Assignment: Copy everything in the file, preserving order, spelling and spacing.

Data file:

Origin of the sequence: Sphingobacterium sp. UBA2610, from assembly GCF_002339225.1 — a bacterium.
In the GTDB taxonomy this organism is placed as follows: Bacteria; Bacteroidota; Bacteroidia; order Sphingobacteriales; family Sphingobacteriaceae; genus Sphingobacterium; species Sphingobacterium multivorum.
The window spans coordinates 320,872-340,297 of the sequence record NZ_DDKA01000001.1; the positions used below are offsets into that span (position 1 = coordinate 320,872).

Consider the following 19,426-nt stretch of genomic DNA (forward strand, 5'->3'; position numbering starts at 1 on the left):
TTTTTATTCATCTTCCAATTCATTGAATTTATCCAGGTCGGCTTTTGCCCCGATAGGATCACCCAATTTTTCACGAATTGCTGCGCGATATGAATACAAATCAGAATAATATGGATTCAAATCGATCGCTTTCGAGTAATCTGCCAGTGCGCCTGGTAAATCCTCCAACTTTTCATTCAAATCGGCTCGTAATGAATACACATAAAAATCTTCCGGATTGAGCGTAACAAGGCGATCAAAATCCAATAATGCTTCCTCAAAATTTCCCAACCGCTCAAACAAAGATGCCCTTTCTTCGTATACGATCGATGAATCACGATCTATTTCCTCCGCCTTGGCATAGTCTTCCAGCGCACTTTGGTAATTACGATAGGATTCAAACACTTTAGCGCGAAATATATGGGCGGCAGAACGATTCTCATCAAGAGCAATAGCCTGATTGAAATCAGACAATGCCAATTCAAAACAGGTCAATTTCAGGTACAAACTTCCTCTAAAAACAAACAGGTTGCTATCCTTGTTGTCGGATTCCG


Origin of the sequence: Sphingobacterium sp. UBA2610, from assembly GCF_002339225.1 — a bacterium.
In the GTDB taxonomy this organism is placed as follows: Bacteria; Bacteroidota; Bacteroidia; order Sphingobacteriales; family Sphingobacteriaceae; genus Sphingobacterium; species Sphingobacterium multivorum.
The window spans coordinates 320,872-340,297 of the sequence record NZ_DDKA01000001.1; the positions used below are offsets into that span (position 1 = coordinate 320,872).

Consider the following 19,426-nt stretch of genomic DNA (forward strand, 5'->3'; position numbering starts at 1 on the left):
TTTTTATTCATCTTCCAATTCATTGAATTTATCCAGGTCGGCTTTTGCCCCGATAGGATCACCCAATTTTTCACGAATTGCTGCGCGATATGAATACAAATCAGAATAATATGGATTCAAATCGATCGCTTTCGAGTAATCTGCCAGTGCGCCTGGTAAATCCTCCAACTTTTCATTCAAATCGGCTCGTAATGAATACACATAAAAATCTTCCGGATTGAGCGTAACAAGGCGATCAAAATCCAATAATGCTTCCTCAAAATTTCCCAACCGCTCAAACAAAGATGCCCTTTCTTCGTATACGATCGATGAATCACGATCTATTTCCTCCGCCTTGGCATAGTCTTCCAGCGCACTTTGGTAATTACGATAGGATTCAAACACTTTAGCGCGAAATATATGGGCGGCAGAACGATTCTCATCAAGAGCAATAGCCTGATTGAAATCAGACAATGCCAATTCAAAACAGGTCAATTTCAGGTACAAACTTCCTCTAAAAACAAACAGGTTGCTATCCTTGTTGTCGGATTCCG